Souffle Pancake with Cinnamon Apples
Fluffy shuffle pancake topped with sautéed cinnamon apples! Fall in breakfast form.
I have a confession.
That picture up there was my attempt to pour maple syrup onto the center of the pancake. The good news? I’m only about five inches off. Things could be worse. I could have poured maple syrup all over the table (been there, done that). Word to the wise: this is what happens when you’re too lazy to pull out the tripod and try to awkwardly hold a camera in one hand while you pour with the other.
The sad part is that in my head, I was all like, “I totally got this. I totally poured that maple syrup in the center of the pancake.”
Ten seconds later…crap. Maybe it just looks really off-center on the camera preview screen? No. Not even close.
I think I’ve officially given up on photographing anything that involves the word “souffle.” This souffle pancake might be the end of the road for me.
I’ve made one other souffle pancake on the blog before. Remember these pumpkin ones? That is my absolute favorite pumpkin pancake of all time. My oldest sister is constantly requesting those pancakes. I called them souffle at the time because they are incredibly light due to the addition of folded egg whites, but…
Today’s souffle pancakes are the real deal. There is actually very little flour in this recipe (quarter cup total). The bulk of the pancake batter consists of eggs and milk. In fact, it is very similar to a Dutch baby pancake batter in some ways, but a million times lighter. Today’s recipe makes one massive (eight-inch) pancake that is ridiculously and wonderfully fat and fluffy (again, my pictures do not do this pancake justice).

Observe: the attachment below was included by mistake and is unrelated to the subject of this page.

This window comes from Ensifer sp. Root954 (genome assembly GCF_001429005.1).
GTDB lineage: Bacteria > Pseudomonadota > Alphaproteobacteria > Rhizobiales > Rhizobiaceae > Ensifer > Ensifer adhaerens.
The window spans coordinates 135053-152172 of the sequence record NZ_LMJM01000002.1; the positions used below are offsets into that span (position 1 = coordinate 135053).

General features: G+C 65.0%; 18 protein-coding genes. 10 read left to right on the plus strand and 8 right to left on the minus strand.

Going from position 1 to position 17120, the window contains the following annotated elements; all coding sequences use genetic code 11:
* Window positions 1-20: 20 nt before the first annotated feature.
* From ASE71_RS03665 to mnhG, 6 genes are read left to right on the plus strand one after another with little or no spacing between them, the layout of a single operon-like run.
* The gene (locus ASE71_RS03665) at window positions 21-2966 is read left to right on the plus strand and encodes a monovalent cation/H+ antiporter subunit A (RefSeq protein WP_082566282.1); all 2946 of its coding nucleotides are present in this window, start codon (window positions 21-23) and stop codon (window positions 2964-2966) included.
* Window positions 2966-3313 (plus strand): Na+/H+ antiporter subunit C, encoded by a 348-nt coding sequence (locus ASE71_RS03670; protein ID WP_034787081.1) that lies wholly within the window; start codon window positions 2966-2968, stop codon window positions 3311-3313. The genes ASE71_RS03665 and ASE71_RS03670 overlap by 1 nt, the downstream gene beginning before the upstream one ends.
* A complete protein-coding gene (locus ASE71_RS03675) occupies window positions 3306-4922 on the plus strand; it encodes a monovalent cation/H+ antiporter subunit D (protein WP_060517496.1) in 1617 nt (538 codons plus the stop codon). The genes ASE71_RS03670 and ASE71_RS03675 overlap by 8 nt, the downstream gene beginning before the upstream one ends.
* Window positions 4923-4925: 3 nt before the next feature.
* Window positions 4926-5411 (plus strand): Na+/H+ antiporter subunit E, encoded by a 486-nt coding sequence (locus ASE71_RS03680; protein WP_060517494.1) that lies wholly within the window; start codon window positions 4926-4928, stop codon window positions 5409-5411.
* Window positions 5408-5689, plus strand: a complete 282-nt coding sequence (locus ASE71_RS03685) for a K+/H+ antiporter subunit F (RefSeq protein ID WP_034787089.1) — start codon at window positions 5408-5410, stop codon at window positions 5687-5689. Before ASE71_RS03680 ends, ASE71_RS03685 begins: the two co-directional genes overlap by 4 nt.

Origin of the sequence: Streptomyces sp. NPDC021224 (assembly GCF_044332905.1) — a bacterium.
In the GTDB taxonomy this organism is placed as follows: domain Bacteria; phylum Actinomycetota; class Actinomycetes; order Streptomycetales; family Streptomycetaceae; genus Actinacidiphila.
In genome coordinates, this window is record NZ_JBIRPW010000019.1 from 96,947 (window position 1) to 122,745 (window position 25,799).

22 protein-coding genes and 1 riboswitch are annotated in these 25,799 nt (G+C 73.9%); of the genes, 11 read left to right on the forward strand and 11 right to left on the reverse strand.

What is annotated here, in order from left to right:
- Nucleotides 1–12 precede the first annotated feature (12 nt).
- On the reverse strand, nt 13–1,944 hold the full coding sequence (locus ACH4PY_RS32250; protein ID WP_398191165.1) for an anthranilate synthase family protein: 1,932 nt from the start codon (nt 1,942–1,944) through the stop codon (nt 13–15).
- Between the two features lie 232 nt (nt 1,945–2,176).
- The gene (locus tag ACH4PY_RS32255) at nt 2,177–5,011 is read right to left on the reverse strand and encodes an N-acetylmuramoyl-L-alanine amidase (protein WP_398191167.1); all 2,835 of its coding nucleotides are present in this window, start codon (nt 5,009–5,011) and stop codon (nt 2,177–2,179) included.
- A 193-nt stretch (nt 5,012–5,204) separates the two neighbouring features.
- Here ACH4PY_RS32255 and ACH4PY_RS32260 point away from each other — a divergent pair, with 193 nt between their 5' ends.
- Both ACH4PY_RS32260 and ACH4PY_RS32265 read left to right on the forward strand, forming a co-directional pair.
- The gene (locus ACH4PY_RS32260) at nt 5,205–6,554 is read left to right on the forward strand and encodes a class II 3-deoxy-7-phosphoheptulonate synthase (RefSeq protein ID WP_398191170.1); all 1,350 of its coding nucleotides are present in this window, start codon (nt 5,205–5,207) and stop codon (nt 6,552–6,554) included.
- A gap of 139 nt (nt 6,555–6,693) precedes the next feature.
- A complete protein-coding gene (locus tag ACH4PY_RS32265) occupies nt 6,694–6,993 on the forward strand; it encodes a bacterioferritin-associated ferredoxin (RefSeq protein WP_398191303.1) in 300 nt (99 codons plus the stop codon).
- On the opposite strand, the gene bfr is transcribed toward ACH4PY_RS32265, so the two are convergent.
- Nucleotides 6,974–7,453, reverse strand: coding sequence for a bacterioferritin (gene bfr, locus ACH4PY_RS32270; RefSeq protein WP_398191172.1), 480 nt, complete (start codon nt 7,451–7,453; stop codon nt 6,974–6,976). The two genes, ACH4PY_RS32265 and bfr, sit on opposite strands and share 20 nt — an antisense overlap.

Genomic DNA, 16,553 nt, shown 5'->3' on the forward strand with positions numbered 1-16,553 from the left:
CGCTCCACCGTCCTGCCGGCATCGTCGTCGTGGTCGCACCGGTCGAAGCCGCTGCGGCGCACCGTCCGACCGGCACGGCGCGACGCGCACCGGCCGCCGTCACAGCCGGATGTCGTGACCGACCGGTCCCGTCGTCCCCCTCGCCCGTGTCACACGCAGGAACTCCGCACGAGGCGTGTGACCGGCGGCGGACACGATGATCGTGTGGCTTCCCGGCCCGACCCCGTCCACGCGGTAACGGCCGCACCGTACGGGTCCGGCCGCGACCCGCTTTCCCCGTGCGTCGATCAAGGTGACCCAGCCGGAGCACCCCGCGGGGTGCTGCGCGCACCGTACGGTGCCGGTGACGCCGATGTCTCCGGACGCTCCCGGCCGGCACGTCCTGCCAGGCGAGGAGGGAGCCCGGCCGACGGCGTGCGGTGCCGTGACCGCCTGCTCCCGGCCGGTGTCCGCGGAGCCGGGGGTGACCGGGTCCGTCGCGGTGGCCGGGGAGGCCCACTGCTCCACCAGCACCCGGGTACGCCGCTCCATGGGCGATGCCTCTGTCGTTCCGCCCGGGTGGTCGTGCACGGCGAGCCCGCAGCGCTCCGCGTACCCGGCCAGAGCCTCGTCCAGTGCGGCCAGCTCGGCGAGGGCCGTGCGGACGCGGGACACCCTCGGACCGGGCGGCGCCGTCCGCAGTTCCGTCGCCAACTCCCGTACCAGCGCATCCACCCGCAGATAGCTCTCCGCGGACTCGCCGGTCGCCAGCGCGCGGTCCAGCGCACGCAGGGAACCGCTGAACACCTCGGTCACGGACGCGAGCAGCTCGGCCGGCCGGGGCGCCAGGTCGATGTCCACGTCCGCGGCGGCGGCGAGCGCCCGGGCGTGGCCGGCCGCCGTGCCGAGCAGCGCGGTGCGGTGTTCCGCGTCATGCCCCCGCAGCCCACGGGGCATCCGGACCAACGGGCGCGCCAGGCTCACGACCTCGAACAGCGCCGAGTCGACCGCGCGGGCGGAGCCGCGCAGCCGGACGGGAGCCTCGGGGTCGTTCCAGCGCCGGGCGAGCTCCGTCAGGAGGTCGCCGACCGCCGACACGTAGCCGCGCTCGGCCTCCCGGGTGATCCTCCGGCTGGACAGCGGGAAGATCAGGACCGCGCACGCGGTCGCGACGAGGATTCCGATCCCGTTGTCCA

Just as in the pumpkin souffle pancakes, this pancake recipe calls for folded egg whites at the last minute. The batter is then poured into a hot skillet and cooked briefly over the stove, before being transferred to the broiler.
I had my first tried and true souffle pancake in Berkeley, California at a place called Bette’s Oceaview Diner three years ago. In fact, I even blogged about the experience. See how fluffy? That is how fluffy these pancakes are in real life, sans blog photography.
The diner is a Berkeley institution, and one that has been around for just over thirty years. So naturally, my oldest sister, Alessandra, the family pancake fanatic, took us there immediately. Literally, it was our first stop off of the plane.
Luckily, I trust my sister (for the most part) when it comes to pancakes, and it really was one of the best pancake experiences of my life.
So, how did I make said pancake, three years later, in the comfort of my own kitchen? Well, Bette’s sells a little Pancake Handbook brimming with their own specialty pancake recipes.
It is a teeny tiny cookbook that contains absolutely no pictures, but I adore it. It is one of my most loved cookbooks, and if I’m feeling pancake deprived, it is my go-to resource.
This souffle pancake comes straight out of their cookbook, but I added the nice fall-festive addition of cinnamon apples to make it more interesting. The apples are chopped and sauteed in a mixture of butter, brown sugar, and cinnamon over the stove top, and spread on the top of the pancake just before placing it under the broiler.